The Diego Rivera Mural Project, sponsored by City College of San Francisco, has as its mission the return of the mural to the position of public importance and influence envisioned by its creator. The 2020 SFMOMA Diego Rivera's America exhibition will do much to expand the exposure of the mural.
The organizers of the 1940 Golden Gate International Exposition commissioned Diego Rivera to paint a large-scale fresco during the run of the fair. It was the centerpiece of Art in Action, an innovative exhibit where fairgoers could watch artists create their work. Several of these works of art adorn the CCSF Ocean Campus.
After the fair closed, the mural was intended to be placed in the new library of San Francisco Junior College (now City College of San Francisco). This library was part of a grand architectural plan developed by Timothy Pflueger, a prominent local architect, one of the organizers of the fair, and Rivera's patron and friend.
World War Two interrupted these plans. Pflueger's library was never built and the ten panels of the mural were crated and stored first on the fairgrounds and then at the College until Rivera's death in 1957. That year, Milton Pflueger, Timothy's younger brother, proposed to install the mural in the lobby of the new campus theater. The mural was moved into this lobby in 1961. It will be de-installed and loaned to SFMOMA in the summer of 2020. Plans are to return the mural to a new Diego Rivera Theatre in 2023.
With an eye to the mural's past history, its present circumstances and its future well into the next century, the Diego Rivera Mural Project has set the following goals:
• Insure the physical safety and stability of the mural.
• Maintain a safe, stable and appropriate environment for the mural.
• Integrate the mural into the educational and cultural communities of the college, city, state and hemisphere.
• Establish sources of revenue that will make the Project self-supporting.
City College has several specific activities which will contribute to the long and overdue return of the mural to the public prominence it held in 1940 when thousands of San Franciscans came to Treasure Island for its final unveiling.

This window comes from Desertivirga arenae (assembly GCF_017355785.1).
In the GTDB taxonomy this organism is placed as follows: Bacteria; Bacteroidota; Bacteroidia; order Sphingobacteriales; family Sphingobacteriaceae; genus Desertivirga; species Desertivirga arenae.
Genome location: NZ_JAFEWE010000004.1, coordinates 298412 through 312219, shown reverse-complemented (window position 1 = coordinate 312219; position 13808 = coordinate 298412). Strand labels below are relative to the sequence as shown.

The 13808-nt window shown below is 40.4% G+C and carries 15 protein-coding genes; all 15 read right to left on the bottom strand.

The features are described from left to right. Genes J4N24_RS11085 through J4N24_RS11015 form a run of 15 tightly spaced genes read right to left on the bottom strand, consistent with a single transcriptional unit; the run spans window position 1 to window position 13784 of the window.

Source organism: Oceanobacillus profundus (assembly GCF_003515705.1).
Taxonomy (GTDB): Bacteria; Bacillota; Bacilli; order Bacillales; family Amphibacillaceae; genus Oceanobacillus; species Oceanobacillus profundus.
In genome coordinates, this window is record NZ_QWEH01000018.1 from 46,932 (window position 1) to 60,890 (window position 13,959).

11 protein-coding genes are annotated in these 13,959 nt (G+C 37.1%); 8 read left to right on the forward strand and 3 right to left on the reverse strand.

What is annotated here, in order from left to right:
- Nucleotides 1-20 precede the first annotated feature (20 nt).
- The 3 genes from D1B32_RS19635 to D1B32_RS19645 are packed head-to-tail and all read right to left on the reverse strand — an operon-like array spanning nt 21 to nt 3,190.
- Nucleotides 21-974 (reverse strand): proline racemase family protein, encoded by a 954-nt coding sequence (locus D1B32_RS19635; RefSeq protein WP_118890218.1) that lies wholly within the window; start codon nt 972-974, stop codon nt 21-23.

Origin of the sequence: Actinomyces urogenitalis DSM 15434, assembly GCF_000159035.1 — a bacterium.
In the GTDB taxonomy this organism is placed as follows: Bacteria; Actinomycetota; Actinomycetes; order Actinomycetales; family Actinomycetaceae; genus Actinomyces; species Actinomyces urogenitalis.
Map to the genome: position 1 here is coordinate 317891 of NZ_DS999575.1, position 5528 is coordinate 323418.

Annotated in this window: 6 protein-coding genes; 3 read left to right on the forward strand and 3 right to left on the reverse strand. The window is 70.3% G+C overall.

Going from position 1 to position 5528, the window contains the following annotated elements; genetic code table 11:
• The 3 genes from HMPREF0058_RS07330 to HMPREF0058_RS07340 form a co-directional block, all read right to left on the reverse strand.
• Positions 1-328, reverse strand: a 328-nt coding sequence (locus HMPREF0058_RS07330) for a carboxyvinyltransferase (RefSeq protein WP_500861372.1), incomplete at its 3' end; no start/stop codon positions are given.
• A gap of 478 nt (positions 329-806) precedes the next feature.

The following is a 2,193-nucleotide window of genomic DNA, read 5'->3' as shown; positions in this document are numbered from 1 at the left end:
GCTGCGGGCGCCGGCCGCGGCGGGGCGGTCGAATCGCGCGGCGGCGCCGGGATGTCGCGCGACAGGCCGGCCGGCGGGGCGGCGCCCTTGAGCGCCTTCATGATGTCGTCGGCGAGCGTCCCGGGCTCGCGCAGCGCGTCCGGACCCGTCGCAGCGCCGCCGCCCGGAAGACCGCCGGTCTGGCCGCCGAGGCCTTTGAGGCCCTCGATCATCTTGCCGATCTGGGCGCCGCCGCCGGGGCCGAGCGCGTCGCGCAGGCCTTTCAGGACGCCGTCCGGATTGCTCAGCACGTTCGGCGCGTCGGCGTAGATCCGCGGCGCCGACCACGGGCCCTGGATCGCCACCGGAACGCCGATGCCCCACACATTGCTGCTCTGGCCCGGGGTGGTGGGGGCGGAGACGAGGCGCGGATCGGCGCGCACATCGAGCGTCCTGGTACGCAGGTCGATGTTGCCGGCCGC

• Establishing a training program for docents, including bilingual docents.
• Developing the Project website to provide high-resolution details of the mural, extensive historical information, and the current status of the Project's activities.
• Acquiring, processing and maintaining access to primary and secondary materials for the Rivera Collection.
• Working with an International Advisory Council to provide the foundation for City College's vision and the support for its activities.
Increasing public awareness and support will lay the foundation for achieving the Project's other long-term goal: to move the mural to a better venue on campus.
The Diego Rivera Mural Project is a collaborative effort between the private sector and the students, faculty, and administration of City College of San Francisco who share the common goal of expanding the mural's viewing audience. In furthering the dream of Diego Rivera, this dedicated team has worked together using new media, community outreach, and educational activities “to bring the public back to public art.”
• Julia Bergman, Archivist (deceased) STORYCORPS Interview, March 11, 2010
• Nicole Oest, Student Docent Program Coordinator
• Will Maynez, Historian
•Anna Asebedo, Chair, Art Department
• Edgar Torres, Chair, Latin American and Latino/a Studies Department
• Jeffrey Goldthorpe, English professor and curriculum coordinator
• KenZoe Brian J. Selassie-Okpe, Dean of School of Fine, Applied, & Communication Arts
• Will Maynez, Web Administrator
• Camille Mai, Web Developer
International Advisory Council 2000
Coordinator: Bob Conway
• Dra. Guadalupe Rivera Marin, Fundacion Diego Rivera, Honorary Chairperson
• Joan Abrahamson, President, Jefferson Institute
• Lilia Aguilera, Mexico City
• Tim Burgard, Curator of American Art, FAMSF
• Susan Cervantes, Director, Precita Eyes Mural Art Center
• Linda Downs, Executive Director, College Art Association
• Lorraine Garcia Nakata, Independent Consultant
• Marjorie Harth, Director, Montgomery Gallery of Pomona College
• Charles Karelis, Former President, Colgate University
• Peter Landsberger, Interim Chancellor, Los Angeles Community College District
• Debra Lehane, Former Program Director, Civic Art Collection, San Francisco Art Commission
• Luis-Martin Lozano, Director, Museum of Modern Art, Mexico
• Gregorio Luke, Executive Director, Museum of Latin American Art
• Mary Anne Martin, Director, Mary Anne Martin Fine Art
• Amalia Mesa Baines, Director,Visual & Public Arts, CSU Monterey Bay Director, Fine Arts Museum of San Francisco
• Richard Thompson, President, Thompson Publishing Group